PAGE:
Sweetwater Memorial to Purchase $2.5 Million daVinci Robot

Sweetwater Memorial to Purchase $2.5 Million daVinci Robot

Doctors at Memorial Hospital of Sweetwater County have started using the da Vinci robot at the hospital. SweetwaterNOW photo by Stephanie Thompson

ROCK SPRINGS — With the future of the hospital in mind, Memorial Hospital of Sweetwater County (MHSC) is moving forward with the purchase of a daVinci XI robot for around $2.5 million.

During the MHSC board meeting Wednesday afternoon, the board unanimously approved a 5-year lease for the daVinci XI robot for about $2.54 million. They also approved the purchase of sterilization equipment for the robot for roughly $84,000.

The tentative plan is for the hospital to purchase the robot during the summer with the goal of having it available for use by the end of 2023. After looking at the various purchase and leasing options, the hospital has decided to go with a lease to purchase option,” MHSC CEO Irene Richardson said. The MHSC Foundation has agreed to help cover the cost of the lease and over the next three years the split will be 50/50 for the first year, 60/40 the second year, and 70/30 for the third year with the hospital covering the biggest percentage. The foundation will pay around $580,000 in total, Richardson explained.

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“We are leasing instead of purchasing the equipment because it gives us the flexibility to upgrade the equipment if a newer version of the robot is released during our lease period,” MHSC Foundation Executive Director Tiffany Marshall said.

“We want to be the first one to provide that here in Sweetwater County,” Richardson said.

Marshall explained that while there are daVinci robots available in other areas of Wyoming, there are none in southwest Wyoming and the hospital wants to be the first to purchase one.

“This is great because it allows us to continuously provide state-of-the-art procedures with the best equipment in the industry,” Marshall said.

“The Foundation is really supportive of this project and bringing a robotics program to Sweetwater County because it truly is in the best interest of our patients and allows us to recruit top surgeons to our rural area,” Marshall said.

Marshall said having the daVinci robot in Sweetwater County will allow residents to obtain surgeries at home instead of having to travel to other places. A lot of patients who want robot-assisted surgical procedures go to Utah and the hospital is hoping the purchase of the daVinci XI will change that.

Not only will the robot fill a need residents have, but it will help the hospital in its recruitment efforts.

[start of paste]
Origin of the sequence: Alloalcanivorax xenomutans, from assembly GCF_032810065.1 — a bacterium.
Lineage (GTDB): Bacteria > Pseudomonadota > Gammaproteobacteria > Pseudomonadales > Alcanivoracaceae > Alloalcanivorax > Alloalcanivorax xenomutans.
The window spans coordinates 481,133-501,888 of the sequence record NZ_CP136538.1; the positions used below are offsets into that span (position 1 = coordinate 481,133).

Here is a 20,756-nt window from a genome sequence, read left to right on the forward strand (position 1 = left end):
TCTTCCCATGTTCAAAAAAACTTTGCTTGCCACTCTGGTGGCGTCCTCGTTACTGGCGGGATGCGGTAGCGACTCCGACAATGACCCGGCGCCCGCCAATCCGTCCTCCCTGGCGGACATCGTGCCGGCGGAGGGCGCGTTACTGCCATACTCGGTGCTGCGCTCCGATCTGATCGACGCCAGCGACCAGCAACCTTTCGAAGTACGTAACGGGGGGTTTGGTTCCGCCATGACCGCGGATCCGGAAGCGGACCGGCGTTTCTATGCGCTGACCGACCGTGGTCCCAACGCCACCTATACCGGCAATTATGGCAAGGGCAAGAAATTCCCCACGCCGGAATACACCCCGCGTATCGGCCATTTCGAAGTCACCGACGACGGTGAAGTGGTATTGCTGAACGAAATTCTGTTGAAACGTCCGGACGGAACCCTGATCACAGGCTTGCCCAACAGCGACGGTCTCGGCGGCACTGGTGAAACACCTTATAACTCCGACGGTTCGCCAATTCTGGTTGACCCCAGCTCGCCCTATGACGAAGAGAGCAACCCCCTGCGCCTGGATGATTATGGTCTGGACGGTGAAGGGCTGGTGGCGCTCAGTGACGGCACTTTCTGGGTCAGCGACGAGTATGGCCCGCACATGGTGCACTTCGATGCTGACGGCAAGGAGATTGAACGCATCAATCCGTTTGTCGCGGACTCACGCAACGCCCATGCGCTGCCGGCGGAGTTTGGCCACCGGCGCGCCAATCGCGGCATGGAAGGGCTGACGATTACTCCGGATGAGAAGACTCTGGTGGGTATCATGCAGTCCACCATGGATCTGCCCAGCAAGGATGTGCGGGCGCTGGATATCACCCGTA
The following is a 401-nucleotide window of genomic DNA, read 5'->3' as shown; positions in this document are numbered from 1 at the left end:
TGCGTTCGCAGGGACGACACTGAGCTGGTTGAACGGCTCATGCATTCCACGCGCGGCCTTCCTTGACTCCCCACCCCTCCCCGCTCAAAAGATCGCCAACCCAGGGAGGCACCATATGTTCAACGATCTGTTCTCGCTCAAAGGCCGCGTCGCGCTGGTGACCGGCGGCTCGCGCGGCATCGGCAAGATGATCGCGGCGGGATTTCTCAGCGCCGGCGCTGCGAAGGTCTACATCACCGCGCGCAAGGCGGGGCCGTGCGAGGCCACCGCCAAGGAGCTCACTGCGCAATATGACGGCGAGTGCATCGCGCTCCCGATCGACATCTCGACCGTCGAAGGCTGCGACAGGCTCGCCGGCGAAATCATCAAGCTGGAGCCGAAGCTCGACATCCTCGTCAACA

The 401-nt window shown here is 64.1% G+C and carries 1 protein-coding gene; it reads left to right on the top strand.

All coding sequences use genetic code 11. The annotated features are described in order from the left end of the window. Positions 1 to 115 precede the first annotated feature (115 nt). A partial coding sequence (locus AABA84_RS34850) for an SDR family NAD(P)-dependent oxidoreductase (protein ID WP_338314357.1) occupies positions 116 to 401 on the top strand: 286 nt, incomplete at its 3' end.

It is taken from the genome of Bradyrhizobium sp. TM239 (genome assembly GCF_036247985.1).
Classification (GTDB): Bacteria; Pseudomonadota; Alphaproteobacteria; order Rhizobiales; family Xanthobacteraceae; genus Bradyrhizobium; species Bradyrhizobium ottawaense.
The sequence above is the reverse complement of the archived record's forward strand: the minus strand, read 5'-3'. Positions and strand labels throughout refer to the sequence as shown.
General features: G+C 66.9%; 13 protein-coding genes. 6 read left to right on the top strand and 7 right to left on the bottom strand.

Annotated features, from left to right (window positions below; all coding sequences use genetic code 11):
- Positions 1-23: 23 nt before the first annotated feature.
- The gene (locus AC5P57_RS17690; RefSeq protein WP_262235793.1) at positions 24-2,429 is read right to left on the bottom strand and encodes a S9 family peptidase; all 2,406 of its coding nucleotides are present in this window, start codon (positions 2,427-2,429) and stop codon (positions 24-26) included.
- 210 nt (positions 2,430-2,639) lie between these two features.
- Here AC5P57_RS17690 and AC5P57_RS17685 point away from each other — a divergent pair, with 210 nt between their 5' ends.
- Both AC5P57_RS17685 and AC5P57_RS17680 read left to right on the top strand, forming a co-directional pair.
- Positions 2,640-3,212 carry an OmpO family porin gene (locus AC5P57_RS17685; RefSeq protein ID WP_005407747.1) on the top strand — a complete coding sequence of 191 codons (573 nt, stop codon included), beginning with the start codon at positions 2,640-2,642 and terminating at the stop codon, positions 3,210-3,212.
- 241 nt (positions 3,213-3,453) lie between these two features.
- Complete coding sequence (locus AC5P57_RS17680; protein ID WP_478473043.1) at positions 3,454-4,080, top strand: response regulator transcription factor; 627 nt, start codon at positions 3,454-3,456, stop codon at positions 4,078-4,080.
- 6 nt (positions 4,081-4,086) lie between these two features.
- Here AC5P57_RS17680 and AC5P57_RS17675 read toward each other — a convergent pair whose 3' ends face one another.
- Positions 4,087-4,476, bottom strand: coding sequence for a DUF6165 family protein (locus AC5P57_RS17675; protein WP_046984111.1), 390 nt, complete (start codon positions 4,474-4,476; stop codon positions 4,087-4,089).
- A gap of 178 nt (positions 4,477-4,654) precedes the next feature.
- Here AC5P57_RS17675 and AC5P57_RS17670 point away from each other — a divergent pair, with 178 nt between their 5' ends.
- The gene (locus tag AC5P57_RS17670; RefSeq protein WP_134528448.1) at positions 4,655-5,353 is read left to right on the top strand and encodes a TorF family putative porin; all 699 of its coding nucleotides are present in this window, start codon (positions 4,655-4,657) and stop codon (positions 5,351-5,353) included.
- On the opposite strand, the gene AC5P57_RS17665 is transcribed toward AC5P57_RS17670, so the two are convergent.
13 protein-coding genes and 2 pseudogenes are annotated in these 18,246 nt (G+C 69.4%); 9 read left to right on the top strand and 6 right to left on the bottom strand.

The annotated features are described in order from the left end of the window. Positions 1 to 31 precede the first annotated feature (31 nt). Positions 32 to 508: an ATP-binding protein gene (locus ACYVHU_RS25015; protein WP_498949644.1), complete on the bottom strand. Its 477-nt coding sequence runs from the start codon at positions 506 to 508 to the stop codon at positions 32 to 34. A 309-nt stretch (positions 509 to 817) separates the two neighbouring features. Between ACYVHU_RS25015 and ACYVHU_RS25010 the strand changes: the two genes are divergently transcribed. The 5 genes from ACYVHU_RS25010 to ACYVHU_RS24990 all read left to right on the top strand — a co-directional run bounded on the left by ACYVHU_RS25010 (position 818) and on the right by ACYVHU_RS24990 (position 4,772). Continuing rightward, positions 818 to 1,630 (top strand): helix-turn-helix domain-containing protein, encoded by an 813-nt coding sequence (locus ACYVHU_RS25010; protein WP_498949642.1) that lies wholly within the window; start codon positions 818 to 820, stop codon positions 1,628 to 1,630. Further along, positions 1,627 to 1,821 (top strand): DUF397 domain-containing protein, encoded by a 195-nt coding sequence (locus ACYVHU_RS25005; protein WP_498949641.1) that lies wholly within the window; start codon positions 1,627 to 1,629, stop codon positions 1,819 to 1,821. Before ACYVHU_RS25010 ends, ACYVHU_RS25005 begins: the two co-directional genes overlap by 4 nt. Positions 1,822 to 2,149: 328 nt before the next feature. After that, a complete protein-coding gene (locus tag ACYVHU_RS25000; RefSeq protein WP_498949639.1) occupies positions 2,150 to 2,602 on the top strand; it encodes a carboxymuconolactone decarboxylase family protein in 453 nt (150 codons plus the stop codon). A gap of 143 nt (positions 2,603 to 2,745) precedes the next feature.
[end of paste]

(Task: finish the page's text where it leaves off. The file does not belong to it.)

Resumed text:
Richardson said the hospital is commonly asked if it has a daVinci robot when recruiting physicians because a lot of them are trained on running the robot. They aren’t interested in when the hospital is getting the robot, but if it has it now. It’s a deciding factor on whether or not a surgeon takes a job at the hospital.

“We’ll be able to recruit better surgeons… Surgeons are less likely to go to places that don’t have a robotics program because that’s how they are being trained,” Marshall said.

According to Marshall, surgeons working in the fields of urology, gynecology, colon and rectal care, and general surgeries, are all being trained on the daVinci robot in residencies and fellowships. The graph below shows the percentage of those currently being trained.

This graph shows the percent of residency programs and fellowships training on the daVinci robots.

“As technology changes and trends in medicine change, we just want to make sure we stay on the cutting edge and we are providing the best possible care for our community,” Marshall said. “People could definitely be skeptical, but I think if we look at larger health-care systems they all have the robotic’s programs, the all have daVinci robots.”

Some of the benefits to having a robotic assisted surgery is the surgeries are less invasive, recovery time is faster, and there is less pain. Part of this is due to the incision being smaller, less blood loss, and less complications. Another benefit is patients will not need as much pain medication or as long of a hospital stay.

Instead of two surgeon’s hands, there are six on the robot that can use small tools to access various points on the body during a surgery, Marshall explained. The robot also has a 360 camera available for the surgeon see everything needed during the surgery.

The procedures the hospital expects to use with the daVinci for include inguinal hernia, ventral hernia, cholecystectomy, and colon resections, Marshall said. However, this could expand or change.

With the board approving the funding, the hospital can’t wait for the robot to arrive and see how it will change southwest Wyoming.

“This is the way of the future. This is where medicine is progressing and surgeries are progressing,” Marshall said.